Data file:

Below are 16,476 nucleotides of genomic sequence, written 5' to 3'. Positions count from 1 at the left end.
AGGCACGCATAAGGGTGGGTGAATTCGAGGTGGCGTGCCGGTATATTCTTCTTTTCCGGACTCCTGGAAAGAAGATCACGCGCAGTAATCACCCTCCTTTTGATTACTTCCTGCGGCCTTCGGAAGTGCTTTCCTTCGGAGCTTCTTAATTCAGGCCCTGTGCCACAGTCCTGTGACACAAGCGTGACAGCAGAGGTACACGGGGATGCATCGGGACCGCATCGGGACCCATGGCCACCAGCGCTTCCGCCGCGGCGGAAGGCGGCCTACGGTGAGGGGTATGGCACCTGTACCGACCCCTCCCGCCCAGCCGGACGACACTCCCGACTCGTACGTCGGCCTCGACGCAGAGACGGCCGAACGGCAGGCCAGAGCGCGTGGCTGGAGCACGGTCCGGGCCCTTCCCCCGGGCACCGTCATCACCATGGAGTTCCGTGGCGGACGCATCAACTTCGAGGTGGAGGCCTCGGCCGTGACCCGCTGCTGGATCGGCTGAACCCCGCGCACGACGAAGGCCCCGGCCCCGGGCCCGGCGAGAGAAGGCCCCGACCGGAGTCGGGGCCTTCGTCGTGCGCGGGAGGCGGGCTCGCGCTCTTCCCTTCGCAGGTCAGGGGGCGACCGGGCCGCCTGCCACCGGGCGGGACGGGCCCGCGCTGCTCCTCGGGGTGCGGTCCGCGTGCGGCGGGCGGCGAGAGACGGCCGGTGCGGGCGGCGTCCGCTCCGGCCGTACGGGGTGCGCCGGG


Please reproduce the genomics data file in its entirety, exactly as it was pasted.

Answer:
Below are 16,476 nucleotides of genomic sequence, written 5' to 3'. Positions count from 1 at the left end.
AGGCACGCATAAGGGTGGGTGAATTCGAGGTGGCGTGCCGGTATATTCTTCTTTTCCGGACTCCTGGAAAGAAGATCACGCGCAGTAATCACCCTCCTTTTGATTACTTCCTGCGGCCTTCGGAAGTGCTTTCCTTCGGAGCTTCTTAATTCAGGCCCTGTGCCACAGTCCTGTGACACAAGCGTGACAGCAGAGGTACACGGGGATGCATCGGGACCGCATCGGGACCCATGGCCACCAGCGCTTCCGCCGCGGCGGAAGGCGGCCTACGGTGAGGGGTATGGCACCTGTACCGACCCCTCCCGCCCAGCCGGACGACACTCCCGACTCGTACGTCGGCCTCGACGCAGAGACGGCCGAACGGCAGGCCAGAGCGCGTGGCTGGAGCACGGTCCGGGCCCTTCCCCCGGGCACCGTCATCACCATGGAGTTCCGTGGCGGACGCATCAACTTCGAGGTGGAGGCCTCGGCCGTGACCCGCTGCTGGATCGGCTGAACCCCGCGCACGACGAAGGCCCCGGCCCCGGGCCCGGCGAGAGAAGGCCCCGACCGGAGTCGGGGCCTTCGTCGTGCGCGGGAGGCGGGCTCGCGCTCTTCCCTTCGCAGGTCAGGGGGCGACCGGGCCGCCTGCCACCGGGCGGGACGGGCCCGCGCTGCTCCTCGGGGTGCGGTCCGCGTGCGGCGGGCGGCGAGAGACGGCCGGTGCGGGCGGCGTCCGCTCCGGCCGTACGGGGTGCGCCGGG